All envy is proportionate to desire; we are uneasy at the attainments of another, according as we think our own happiness would be advanced by the addition of that which he withhold from us; and therefore whatever depresses immoderate wishes, will, at the same time, set the heart free from the corrosion of envy, and exempt us from that vice which is, above most others, tormenting to ourselves, hateful to the world, and productive of mean artifices and sordid projects.

Disappointment, when it involves neither shame nor loss, is as good as success; for it supplies as many images to the mind, and as many topics to the tongue.

It is foolish to make experiments upon the constancy of a friend, as upon the chastity of a wife.

There is what I call the American idea. I so name it, because it seems to me to lie at the basis of all our truly original, distinctive, and American institutions. It is itself a complex idea, composed of three subordinate and more simple ideas, namely: The idea that all men have unalienable rights; that in respect thereof, all men are created equal; and that government is to be established and sustained for the purpose of giving every man an opportunity for the enjoyment and development of all these unalienable rights. This idea demands, as the proximate organization thereof, a democracy, that is, a government of all the people, by all the people, for all the people; of course, a government after the principles of eternal justice, the unchanging law of God; for shortness' sake, I will call it the idea of Freedom.

One of our defects as a nation is a tendency to use what have been called weasel words. When a weasel sucks eggs the meat is sucked out of the egg. If you use a weasel word after another there is nothing left of the other.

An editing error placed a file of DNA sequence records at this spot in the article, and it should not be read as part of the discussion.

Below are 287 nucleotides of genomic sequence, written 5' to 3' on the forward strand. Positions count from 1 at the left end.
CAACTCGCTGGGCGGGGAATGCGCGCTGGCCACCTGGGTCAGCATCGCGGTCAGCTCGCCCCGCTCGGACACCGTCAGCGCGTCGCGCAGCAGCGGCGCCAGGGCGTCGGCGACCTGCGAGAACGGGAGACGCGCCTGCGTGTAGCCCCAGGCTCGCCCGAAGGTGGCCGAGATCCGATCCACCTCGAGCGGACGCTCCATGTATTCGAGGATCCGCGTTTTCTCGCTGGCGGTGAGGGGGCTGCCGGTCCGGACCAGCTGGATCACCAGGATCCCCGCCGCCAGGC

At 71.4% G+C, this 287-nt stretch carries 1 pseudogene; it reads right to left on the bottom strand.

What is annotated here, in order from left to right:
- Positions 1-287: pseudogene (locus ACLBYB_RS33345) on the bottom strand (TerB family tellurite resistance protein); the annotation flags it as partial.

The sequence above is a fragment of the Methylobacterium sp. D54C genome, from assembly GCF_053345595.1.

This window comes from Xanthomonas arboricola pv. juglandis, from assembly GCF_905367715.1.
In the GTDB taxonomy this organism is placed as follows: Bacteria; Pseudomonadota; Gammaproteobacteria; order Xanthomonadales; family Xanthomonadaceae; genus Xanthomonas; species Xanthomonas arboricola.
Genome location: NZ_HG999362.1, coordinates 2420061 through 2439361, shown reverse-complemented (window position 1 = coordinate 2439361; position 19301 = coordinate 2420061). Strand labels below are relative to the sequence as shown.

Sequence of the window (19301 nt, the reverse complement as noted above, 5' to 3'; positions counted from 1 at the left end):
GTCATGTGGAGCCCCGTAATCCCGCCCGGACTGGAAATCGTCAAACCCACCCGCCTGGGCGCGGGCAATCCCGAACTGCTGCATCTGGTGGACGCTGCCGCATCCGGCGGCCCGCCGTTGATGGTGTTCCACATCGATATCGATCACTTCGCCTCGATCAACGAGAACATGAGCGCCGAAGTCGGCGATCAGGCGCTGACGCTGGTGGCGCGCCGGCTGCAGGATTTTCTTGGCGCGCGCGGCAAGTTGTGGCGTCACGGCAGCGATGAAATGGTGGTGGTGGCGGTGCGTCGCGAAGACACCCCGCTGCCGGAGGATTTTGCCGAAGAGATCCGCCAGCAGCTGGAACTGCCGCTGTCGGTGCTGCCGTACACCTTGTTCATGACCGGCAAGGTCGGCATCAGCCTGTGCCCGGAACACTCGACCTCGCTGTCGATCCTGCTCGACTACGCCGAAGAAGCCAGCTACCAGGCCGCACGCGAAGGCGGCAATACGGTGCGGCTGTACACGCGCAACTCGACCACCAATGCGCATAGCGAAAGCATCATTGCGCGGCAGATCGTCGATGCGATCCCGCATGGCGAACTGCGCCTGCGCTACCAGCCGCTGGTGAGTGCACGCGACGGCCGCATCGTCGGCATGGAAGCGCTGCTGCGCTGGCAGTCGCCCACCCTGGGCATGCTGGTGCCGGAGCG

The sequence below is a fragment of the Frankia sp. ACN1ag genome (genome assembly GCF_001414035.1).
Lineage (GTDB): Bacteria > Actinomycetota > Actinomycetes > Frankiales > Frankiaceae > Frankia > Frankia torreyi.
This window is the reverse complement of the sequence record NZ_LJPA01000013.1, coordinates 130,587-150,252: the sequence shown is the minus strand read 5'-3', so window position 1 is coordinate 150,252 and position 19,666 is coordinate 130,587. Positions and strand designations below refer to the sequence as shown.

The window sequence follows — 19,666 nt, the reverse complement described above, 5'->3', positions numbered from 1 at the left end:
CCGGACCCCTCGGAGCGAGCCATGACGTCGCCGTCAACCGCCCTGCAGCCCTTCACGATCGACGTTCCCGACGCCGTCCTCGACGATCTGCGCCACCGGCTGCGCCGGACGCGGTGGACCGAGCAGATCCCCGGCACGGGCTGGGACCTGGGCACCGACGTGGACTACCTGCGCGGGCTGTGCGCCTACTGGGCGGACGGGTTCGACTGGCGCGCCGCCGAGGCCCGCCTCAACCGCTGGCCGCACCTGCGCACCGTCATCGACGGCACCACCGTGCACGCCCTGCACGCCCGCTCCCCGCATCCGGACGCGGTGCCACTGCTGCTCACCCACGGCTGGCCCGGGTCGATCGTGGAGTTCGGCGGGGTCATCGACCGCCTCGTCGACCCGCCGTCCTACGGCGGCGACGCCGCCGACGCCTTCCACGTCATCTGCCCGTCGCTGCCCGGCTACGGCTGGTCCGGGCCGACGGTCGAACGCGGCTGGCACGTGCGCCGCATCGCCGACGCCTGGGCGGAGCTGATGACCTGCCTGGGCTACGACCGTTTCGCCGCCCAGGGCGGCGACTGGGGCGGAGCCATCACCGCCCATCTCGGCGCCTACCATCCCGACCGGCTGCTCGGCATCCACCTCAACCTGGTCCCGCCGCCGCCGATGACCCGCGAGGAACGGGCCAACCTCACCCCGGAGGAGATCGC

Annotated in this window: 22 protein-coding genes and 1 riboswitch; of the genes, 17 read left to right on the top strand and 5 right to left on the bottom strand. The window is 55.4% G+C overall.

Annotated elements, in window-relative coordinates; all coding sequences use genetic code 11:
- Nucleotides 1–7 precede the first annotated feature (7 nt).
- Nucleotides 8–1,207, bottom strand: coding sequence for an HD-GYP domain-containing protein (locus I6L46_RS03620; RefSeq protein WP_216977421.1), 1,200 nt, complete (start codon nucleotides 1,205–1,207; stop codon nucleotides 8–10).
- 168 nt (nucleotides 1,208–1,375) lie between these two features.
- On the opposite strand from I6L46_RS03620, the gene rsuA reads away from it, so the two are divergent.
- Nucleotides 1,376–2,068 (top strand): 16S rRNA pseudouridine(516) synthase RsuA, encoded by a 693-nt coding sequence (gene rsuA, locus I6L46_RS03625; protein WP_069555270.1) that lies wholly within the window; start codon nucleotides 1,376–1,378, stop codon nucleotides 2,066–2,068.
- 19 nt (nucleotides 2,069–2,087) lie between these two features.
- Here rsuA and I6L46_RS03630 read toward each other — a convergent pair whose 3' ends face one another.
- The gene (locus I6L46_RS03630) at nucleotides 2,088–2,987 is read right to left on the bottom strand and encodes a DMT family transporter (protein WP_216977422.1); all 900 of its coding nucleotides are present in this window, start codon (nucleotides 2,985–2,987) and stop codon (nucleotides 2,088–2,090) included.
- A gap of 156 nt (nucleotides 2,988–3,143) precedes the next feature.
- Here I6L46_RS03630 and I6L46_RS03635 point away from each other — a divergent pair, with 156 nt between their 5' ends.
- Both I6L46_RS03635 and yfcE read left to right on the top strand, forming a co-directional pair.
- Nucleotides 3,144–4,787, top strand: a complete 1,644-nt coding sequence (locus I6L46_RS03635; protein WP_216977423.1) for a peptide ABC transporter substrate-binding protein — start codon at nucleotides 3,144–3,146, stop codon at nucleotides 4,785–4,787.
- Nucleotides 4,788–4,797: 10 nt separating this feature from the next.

He [the flatterer] is just the person, too, who can run errands to the women’s market without drawing breath. He is the first of the guests to praise the wine; and to say, as he reclines next the host, ‘How delicate is your fare!’ and (taking up something from the table)

Nor will the sweetest delight of gardens afford much comfort in sleep; wherein the dullness of that sense shakes hands with delectable odours; and though in the bed of Cleopatra, can hardly with any delight raise up the ghost of a rose.

I may therefore conclude, that the passion of laughter is nothing else but sudden glory arising from a sudden conception of some eminency in ourselves by comparison with the infirmity of others, or with our own formerly: for men laugh at the follies of themselves past when they come suddenly to remembrance, except they bring with them any present dishonour.

How happy it is to believe, with a steadfast assurance, that our petitions are heard even while we are making them; and how delightful to meet with a proof of it in the effectual and actual grant of them.